As soothing chants from the Koran played over an intercom, more than 500 mourners gathered Sunday evening at a Los Angeles Muslim cultural center to remember their loved one and friend, Touri Bolourchi.
It was a simple memorial service that was also a call for religious tolerance.
Bolourchi, 69, a retired nurse who spoke six languages and loved to garden and read, was one of 65 people aboard United Airlines Flight 175, which hit the south World Trade Center tower. She was an Iranian-born Muslim who had studied nursing in England and had lived in the United States since 1979.
She was a wife, mother of two grown daughters and grandmother to two articulate boys who stood amid dozens of candles and an abundance of flowers.
“Grandma, I will never forget the way you knew about everything, the way you could do almost anything,” said Bolourchi’s 15-year-old grandson, Bobby Turan. “I will never forget your smile; it was as reliable as your Honda. Your kisses will always be like a renewal of energy for me.”
Leaders of the mosque and cultural center where Bolourchi had long worshiped hoped the service would help bring about a better understanding of the Muslim faith.
“I feel sorry that there are phrases like ‘Muslim extremists’ and ‘Muslim fundamentalists’ used to describe terrorists,” said M. Sadegh Namazikhah, founder and president of the Westside’s Iranian Muslim Assn. of North America. “Ours is a faith of peace and respect for human life.”
The 1½-hour service began with mourners listening to the gentle strains of Koran readings in prayerful Arabic chanting in the Los Angeles center’s large auditorium.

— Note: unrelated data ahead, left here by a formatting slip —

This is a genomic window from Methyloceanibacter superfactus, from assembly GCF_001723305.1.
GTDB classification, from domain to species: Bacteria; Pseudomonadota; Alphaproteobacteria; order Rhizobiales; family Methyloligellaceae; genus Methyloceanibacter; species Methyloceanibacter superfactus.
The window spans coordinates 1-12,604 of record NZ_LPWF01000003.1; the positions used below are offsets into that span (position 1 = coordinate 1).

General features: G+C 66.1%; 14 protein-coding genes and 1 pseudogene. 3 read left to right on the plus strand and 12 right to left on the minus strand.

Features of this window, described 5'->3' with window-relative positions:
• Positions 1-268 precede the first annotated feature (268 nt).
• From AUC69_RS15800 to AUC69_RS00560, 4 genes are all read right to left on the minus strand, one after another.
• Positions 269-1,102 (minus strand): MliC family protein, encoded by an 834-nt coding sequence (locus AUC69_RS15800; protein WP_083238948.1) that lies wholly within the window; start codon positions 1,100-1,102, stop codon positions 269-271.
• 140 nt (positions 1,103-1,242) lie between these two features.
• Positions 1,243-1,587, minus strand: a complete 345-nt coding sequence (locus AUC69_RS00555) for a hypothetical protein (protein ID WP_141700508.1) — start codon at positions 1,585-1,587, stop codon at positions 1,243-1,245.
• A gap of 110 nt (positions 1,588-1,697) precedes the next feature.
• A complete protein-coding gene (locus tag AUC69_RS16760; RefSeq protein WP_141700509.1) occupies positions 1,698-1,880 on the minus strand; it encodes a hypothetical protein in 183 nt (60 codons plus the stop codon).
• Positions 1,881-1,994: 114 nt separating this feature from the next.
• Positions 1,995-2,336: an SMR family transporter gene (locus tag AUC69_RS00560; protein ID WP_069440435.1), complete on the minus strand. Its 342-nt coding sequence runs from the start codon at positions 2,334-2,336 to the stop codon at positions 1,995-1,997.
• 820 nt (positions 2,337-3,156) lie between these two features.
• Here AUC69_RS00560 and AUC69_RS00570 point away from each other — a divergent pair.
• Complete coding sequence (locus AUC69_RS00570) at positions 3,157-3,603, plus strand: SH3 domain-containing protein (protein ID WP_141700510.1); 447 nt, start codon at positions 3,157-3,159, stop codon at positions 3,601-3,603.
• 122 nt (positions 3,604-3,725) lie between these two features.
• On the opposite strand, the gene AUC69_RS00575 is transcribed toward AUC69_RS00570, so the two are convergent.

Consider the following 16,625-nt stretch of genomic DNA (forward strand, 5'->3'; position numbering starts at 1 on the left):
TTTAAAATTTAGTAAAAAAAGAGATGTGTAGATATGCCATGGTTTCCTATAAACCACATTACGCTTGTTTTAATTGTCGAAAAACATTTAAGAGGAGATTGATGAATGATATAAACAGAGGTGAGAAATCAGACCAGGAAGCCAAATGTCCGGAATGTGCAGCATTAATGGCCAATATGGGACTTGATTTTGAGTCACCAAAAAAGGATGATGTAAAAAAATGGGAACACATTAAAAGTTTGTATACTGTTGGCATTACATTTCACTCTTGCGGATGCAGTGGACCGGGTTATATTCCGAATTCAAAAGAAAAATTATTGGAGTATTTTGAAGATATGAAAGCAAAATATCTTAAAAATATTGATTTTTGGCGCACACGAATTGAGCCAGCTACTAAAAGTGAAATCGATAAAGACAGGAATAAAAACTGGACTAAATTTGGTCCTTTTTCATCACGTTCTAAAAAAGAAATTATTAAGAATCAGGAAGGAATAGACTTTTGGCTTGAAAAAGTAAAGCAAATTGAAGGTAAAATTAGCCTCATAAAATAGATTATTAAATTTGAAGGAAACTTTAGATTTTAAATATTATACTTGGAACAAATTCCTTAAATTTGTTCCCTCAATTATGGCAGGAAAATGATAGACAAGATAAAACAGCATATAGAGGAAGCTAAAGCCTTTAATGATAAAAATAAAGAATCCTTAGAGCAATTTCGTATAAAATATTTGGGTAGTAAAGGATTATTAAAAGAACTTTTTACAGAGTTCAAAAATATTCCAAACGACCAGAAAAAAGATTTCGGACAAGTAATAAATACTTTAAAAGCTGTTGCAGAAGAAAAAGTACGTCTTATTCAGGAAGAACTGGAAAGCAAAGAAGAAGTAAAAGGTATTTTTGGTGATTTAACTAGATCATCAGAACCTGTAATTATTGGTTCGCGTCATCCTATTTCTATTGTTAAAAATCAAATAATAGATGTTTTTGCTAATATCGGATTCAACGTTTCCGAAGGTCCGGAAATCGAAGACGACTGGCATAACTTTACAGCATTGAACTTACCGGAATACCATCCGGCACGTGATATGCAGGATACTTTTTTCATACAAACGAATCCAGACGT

Mourners in black greeted the Bolourchi family with long embraces and kisses on both cheeks.
Then Dr. Abkar Bolourchi stood before a poster-size picture of his smiling wife that was surrounded by dozens of white candles. In a strong voice in his native Farsi, he prayed and offered condolences to the thousands of victims of last week’s terrorist attacks. A leader from the mosque translated.
“We all saw this tragedy, this fireball of evil,” he said. “I share my condolences with thousands of others and hope that they know that God has given them all the power to overcome this tragedy.”
Daughter Roya Turan, 40, of Boston arrived in Los Angeles on Saturday night after earlier flight bans at Boston’s Logan Airport. Her mother had just completed a two-week visit with her and was supposed to have arrived home in Los Angeles at 11:20 a.m. Tuesday.
Roya’s husband too has been caught in terrorism’s ripple effect and has been unable to return to the United States from a visit with his mother in Iran.
Roya and her sons boarded their plane Saturday with trepidation.
“I was really scared, but I didn’t want my mother to see it,” son Bobby said. “As the oldest son, I knew I had to be strong for her.”
Too overcome with grief to speak at the service, Roya Turan stood at her father’s right side as he read a letter she wrote.
“How do I respond to such a tragedy? My mother was the candle of our family. She was an angel in the form of a mother,” Turan’s father read.
Daughter Neda Bolourchi, 33, trembling and weeping, spoke briefly as if addressing her mother and stirred the emotions of many in attendance.
“My dear mother, I don’t believe that you are not with me and I can’t kiss your beautiful face,” she wrote. “I wanted to have more time with you, but please know that I love you with all my heart and I am glad that you have guided my life.”
In closing, Dr. Bolourchi told his friends and family that he took time in the past few days to write a poem for Touri, the woman he met when he was a young doctor and she was the head nurse at Women’s Hospital in Tehran.
“Touri, I’m searching to find you. I’m searching in a garden full of colorful flowers,” he said in a gentle, deep voice. “I’m searching for your scent in a thousand roses. When I look, I see your face in a river of water which is the life of this Earth.”